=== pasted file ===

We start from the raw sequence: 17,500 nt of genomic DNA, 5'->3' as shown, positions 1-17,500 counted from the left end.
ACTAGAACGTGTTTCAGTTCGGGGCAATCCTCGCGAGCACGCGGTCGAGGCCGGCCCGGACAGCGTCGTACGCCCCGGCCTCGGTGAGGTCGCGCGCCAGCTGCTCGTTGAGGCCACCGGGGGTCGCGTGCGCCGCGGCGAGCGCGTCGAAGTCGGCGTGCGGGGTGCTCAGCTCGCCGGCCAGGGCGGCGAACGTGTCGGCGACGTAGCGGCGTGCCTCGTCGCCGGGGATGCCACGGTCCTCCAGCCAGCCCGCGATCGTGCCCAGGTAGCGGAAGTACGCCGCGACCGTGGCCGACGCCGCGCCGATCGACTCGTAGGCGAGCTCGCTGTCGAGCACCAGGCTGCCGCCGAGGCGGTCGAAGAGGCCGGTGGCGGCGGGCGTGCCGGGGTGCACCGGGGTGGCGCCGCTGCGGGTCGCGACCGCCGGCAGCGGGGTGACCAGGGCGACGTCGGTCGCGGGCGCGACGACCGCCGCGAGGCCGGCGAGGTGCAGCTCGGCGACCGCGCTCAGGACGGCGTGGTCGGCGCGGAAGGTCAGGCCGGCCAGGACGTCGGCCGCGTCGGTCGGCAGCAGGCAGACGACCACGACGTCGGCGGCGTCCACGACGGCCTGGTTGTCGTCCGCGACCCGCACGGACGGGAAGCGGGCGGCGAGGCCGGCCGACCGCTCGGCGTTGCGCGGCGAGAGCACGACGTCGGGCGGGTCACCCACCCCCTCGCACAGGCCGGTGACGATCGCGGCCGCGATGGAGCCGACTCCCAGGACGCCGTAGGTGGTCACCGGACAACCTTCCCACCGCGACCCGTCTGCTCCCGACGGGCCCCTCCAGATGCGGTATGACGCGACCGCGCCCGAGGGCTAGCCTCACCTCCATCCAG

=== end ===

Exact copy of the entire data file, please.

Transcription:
We start from the raw sequence: 17,500 nt of genomic DNA, 5'->3' as shown, positions 1-17,500 counted from the left end.
ACTAGAACGTGTTTCAGTTCGGGGCAATCCTCGCGAGCACGCGGTCGAGGCCGGCCCGGACAGCGTCGTACGCCCCGGCCTCGGTGAGGTCGCGCGCCAGCTGCTCGTTGAGGCCACCGGGGGTCGCGTGCGCCGCGGCGAGCGCGTCGAAGTCGGCGTGCGGGGTGCTCAGCTCGCCGGCCAGGGCGGCGAACGTGTCGGCGACGTAGCGGCGTGCCTCGTCGCCGGGGATGCCACGGTCCTCCAGCCAGCCCGCGATCGTGCCCAGGTAGCGGAAGTACGCCGCGACCGTGGCCGACGCCGCGCCGATCGACTCGTAGGCGAGCTCGCTGTCGAGCACCAGGCTGCCGCCGAGGCGGTCGAAGAGGCCGGTGGCGGCGGGCGTGCCGGGGTGCACCGGGGTGGCGCCGCTGCGGGTCGCGACCGCCGGCAGCGGGGTGACCAGGGCGACGTCGGTCGCGGGCGCGACGACCGCCGCGAGGCCGGCGAGGTGCAGCTCGGCGACCGCGCTCAGGACGGCGTGGTCGGCGCGGAAGGTCAGGCCGGCCAGGACGTCGGCCGCGTCGGTCGGCAGCAGGCAGACGACCACGACGTCGGCGGCGTCCACGACGGCCTGGTTGTCGTCCGCGACCCGCACGGACGGGAAGCGGGCGGCGAGGCCGGCCGACCGCTCGGCGTTGCGCGGCGAGAGCACGACGTCGGGCGGGTCACCCACCCCCTCGCACAGGCCGGTGACGATCGCGGCCGCGATGGAGCCGACTCCCAGGACGCCGTAGGTGGTCACCGGACAACCTTCCCACCGCGACCCGTCTGCTCCCGACGGGCCCCTCCAGATGCGGTATGACGCGACCGCGCCCGAGGGCTAGCCTCACCTCCATCCAG